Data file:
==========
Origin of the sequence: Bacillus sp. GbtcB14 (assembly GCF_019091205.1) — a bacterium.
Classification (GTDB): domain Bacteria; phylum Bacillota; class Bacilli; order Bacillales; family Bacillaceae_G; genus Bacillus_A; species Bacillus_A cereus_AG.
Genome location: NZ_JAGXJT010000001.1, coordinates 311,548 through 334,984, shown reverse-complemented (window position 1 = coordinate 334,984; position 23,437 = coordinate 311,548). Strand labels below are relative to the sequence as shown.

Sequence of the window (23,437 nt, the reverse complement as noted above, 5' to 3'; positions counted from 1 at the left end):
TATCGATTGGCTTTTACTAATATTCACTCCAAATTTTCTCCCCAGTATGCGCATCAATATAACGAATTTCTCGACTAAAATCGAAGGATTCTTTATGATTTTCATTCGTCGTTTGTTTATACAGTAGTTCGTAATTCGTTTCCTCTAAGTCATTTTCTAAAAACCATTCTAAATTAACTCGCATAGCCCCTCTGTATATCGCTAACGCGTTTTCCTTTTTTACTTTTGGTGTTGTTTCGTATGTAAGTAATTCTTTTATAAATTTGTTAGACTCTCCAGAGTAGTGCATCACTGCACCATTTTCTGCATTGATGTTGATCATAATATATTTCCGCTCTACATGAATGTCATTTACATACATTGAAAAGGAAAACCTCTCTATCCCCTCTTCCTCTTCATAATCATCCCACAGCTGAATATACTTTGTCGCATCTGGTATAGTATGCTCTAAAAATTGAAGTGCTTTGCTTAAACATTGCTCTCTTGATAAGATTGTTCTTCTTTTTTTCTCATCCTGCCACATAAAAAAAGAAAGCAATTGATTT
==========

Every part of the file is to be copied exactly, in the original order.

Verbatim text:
Origin of the sequence: Bacillus sp. GbtcB14 (assembly GCF_019091205.1) — a bacterium.
Classification (GTDB): domain Bacteria; phylum Bacillota; class Bacilli; order Bacillales; family Bacillaceae_G; genus Bacillus_A; species Bacillus_A cereus_AG.
Genome location: NZ_JAGXJT010000001.1, coordinates 311,548 through 334,984, shown reverse-complemented (window position 1 = coordinate 334,984; position 23,437 = coordinate 311,548). Strand labels below are relative to the sequence as shown.

Sequence of the window (23,437 nt, the reverse complement as noted above, 5' to 3'; positions counted from 1 at the left end):
TATCGATTGGCTTTTACTAATATTCACTCCAAATTTTCTCCCCAGTATGCGCATCAATATAACGAATTTCTCGACTAAAATCGAAGGATTCTTTATGATTTTCATTCGTCGTTTGTTTATACAGTAGTTCGTAATTCGTTTCCTCTAAGTCATTTTCTAAAAACCATTCTAAATTAACTCGCATAGCCCCTCTGTATATCGCTAACGCGTTTTCCTTTTTTACTTTTGGTGTTGTTTCGTATGTAAGTAATTCTTTTATAAATTTGTTAGACTCTCCAGAGTAGTGCATCACTGCACCATTTTCTGCATTGATGTTGATCATAATATATTTCCGCTCTACATGAATGTCATTTACATACATTGAAAAGGAAAACCTCTCTATCCCCTCTTCCTCTTCATAATCATCCCACAGCTGAATATACTTTGTCGCATCTGGTATAGTATGCTCTAAAAATTGAAGTGCTTTGCTTAAACATTGCTCTCTTGATAAGATTGTTCTTCTTTTTTTCTCATCCTGCCACATAAAAAAAGAAAGCAATTGATTT